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Financing your green home

Financing your green home

By Christopher Gully

July 27, 2012

In the world of Monopoly – the board game, not the concept – a green house was the only choice. Given the cut-throat capitalistic tendencies of Monopolites such as Rich Uncle Pennybags, I think we can safely assume it had nothing to do with energy efficiency. In reality, green houses remain anything but common.

In fact, energy efficiency is often seen as a luxury for those lucky enough to move into high-end LEED platinum certified condominiums, and the average homeowner is stuck paying high electricity bills, dealing with draughty windows, and wasting many apples-worth of kilowatt hours on inefficient water boilers. While energy efficiency in homes continues to rise due to more modern building materials, the truly innovative measures – grey-water systems, green roofs, geoexchange technology, or low-VOC interiors – continue to incur a cost premium. While the net payout of such measures may be positive over a few years, for the average home buyer, or homeowner interested in renovations, it means not much more than a higher price tag. 

For those consumers who are looking to green their homes, for financial or environmental reasons, banks have seen an opportunity. The major Canadian banks are currently offering several mortgage opportunities that at least purport to be designed around energy efficiency and environmental sustainability; the degree to which these mortgages are economically sensible rather than simply greenwashing is up for debate.

  • BMO’s Eco Smart Mortgage gives a relatively low rate with a long amortization period, but has a series of requirements. For example, a single family home would need to meet 6 of 7 features, including a high-efficiency heating system, ENERGY STAR windows, or good quality attic insulation.
  • The RBC Energy Saver Mortgage uses a different strategy, offering a $300 rebate on a home energy audit. However the mortgage offerings themselves are standard fixed rate or variable rate mortgages with no added benefits.
  • While TD Canada Trust has offered green mortgages in the past, it is unclear whether they make up part of their mortgage offerings any longer.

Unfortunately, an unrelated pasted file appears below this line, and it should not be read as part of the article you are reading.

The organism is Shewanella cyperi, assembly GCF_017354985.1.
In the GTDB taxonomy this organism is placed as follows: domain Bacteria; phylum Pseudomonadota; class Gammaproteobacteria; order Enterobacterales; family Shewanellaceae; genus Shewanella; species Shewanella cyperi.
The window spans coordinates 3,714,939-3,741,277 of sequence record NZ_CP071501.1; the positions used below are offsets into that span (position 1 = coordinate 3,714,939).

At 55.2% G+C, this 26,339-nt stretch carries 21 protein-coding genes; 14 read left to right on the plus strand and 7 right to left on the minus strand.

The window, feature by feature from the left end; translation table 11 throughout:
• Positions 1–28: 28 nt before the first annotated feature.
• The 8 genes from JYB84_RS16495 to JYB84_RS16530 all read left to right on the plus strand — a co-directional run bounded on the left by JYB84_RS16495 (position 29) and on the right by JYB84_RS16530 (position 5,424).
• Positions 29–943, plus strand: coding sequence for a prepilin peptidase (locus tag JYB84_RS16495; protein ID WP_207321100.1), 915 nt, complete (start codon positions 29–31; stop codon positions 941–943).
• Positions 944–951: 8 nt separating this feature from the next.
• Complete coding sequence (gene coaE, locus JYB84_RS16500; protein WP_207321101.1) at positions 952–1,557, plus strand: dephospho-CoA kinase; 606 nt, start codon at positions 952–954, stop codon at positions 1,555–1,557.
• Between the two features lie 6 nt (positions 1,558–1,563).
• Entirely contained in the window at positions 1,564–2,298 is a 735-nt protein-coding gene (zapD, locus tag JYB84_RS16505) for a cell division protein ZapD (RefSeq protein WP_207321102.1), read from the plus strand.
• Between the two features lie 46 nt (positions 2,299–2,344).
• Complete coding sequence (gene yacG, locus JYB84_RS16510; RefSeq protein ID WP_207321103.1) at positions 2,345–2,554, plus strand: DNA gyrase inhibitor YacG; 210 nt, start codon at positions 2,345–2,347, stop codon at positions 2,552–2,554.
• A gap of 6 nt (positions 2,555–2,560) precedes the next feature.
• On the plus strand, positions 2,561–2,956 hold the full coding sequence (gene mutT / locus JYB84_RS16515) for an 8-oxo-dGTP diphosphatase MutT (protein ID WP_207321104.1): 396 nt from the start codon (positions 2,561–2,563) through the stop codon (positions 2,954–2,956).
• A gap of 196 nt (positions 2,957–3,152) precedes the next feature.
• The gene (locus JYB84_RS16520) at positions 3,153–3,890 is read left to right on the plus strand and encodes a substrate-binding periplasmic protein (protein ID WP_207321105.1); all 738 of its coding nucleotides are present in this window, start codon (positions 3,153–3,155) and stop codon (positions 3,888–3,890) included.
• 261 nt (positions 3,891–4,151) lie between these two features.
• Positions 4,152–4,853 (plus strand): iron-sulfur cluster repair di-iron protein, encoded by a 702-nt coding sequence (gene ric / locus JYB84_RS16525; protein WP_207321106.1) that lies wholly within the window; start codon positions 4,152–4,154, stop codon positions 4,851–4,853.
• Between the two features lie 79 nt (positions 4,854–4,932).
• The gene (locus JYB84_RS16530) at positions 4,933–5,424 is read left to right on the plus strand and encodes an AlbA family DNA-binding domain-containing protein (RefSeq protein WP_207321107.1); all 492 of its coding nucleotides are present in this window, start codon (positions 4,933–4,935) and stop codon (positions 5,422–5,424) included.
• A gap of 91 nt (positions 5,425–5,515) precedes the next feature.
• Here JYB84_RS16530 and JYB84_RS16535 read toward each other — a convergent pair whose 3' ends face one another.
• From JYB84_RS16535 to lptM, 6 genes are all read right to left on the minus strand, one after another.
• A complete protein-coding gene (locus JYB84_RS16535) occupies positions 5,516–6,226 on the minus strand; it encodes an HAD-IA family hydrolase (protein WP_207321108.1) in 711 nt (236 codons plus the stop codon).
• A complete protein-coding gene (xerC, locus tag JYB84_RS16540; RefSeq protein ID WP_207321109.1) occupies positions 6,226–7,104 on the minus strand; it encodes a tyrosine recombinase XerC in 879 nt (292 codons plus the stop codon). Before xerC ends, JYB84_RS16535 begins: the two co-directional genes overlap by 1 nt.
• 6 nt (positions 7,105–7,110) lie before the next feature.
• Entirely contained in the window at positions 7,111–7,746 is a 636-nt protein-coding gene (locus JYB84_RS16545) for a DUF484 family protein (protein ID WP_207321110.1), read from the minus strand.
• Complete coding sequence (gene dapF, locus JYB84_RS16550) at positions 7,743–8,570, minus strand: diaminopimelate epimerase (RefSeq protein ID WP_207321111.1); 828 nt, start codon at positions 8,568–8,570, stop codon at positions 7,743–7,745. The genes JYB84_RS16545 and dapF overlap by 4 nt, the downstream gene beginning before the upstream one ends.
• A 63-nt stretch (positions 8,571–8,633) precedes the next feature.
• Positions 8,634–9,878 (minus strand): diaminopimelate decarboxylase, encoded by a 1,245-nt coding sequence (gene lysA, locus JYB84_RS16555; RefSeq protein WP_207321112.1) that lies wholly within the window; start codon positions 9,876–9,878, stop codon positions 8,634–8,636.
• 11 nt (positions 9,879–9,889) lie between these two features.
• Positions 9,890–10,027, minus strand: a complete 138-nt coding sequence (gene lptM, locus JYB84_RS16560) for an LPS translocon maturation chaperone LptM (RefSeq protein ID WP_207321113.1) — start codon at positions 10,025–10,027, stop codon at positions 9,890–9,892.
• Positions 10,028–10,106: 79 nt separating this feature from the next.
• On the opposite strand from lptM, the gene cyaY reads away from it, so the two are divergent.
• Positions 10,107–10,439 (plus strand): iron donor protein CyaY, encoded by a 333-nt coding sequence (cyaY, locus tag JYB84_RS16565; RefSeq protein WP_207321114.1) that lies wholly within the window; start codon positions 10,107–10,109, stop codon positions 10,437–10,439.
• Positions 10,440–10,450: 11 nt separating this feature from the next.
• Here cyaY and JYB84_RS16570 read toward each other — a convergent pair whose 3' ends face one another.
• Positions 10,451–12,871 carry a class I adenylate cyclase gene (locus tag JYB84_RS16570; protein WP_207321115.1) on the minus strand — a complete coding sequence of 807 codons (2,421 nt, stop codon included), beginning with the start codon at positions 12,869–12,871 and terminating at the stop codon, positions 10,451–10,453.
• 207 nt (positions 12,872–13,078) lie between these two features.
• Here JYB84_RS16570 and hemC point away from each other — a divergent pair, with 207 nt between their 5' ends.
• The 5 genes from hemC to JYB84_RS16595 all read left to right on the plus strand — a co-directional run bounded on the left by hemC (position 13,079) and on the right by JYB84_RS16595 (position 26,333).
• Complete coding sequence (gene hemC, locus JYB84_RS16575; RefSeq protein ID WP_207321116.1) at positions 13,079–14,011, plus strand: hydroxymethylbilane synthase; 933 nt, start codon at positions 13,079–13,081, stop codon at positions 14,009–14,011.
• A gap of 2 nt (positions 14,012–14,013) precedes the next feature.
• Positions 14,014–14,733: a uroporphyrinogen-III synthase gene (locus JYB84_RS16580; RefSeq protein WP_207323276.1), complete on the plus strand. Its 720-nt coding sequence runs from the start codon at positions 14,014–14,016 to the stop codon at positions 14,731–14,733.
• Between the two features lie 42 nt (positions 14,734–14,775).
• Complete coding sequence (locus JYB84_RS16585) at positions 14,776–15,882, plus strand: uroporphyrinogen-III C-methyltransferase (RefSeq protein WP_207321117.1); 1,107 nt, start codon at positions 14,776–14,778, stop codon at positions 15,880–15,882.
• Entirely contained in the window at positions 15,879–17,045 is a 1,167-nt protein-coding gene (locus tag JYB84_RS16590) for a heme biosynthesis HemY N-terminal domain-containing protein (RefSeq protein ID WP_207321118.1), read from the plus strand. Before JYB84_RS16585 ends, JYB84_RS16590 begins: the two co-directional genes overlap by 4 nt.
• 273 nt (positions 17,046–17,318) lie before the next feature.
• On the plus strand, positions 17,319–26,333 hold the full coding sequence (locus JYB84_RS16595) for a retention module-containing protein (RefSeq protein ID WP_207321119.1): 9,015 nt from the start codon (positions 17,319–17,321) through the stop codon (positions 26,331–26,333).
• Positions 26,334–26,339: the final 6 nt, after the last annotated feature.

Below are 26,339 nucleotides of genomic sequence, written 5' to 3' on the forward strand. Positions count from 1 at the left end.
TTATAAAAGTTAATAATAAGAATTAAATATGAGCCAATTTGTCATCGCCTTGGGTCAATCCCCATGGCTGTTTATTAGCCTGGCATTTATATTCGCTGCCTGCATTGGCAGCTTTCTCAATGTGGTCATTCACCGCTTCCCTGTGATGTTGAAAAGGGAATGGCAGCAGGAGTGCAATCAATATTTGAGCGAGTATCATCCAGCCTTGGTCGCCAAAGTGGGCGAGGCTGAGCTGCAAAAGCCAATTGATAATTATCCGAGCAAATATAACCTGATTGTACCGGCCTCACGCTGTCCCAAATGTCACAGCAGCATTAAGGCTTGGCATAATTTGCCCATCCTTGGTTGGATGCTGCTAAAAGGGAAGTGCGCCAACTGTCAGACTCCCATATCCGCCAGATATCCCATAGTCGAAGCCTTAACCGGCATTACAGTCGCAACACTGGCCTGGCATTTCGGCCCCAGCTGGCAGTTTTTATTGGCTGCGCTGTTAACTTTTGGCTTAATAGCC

The logic behind these tools is that due to increased energy efficiency, homeowners will pay less on their monthly bills and therefore free up cash to pay down their mortgage. This is based on the assumption that extra room in the budget will automatically lead to larger mortgage payments.

Other options for financing green homes include:

  • PACE or PAPER programs, whereby a loan for retrofits is repaid via an assessment on property taxes;
  • Tax credits for homes that perform above a certain threshold, though this would require ongoing monitoring measured against some performance standard like the BOMA BESt program (not currently available for single-family homes);
  • Simple rebates for homeowners who perform an energy audit and develop a plan for improving energy efficiency

All of these options have their drawbacks. PACE depends on the ability of local government to secure loans, yearly tax credits would involve a complicated system of monitoring and verification, and rebates require consistent political will. Ultimately, homeowners must decide what is in their best interest (pun intended) whether that be based on financial considerations, or a desire to do their part for emissions reductions.

Green mortgages and other financial instruments may be possible options, but there’s nothing stopping an individual from paying for an audit, doing up a simple retrofit plan with a reasonable budget, and marching into the local bank to request a loan. Maybe all we need is a push out the door.

(Icon photo courtesy of woodleywonderworks/Flickr)



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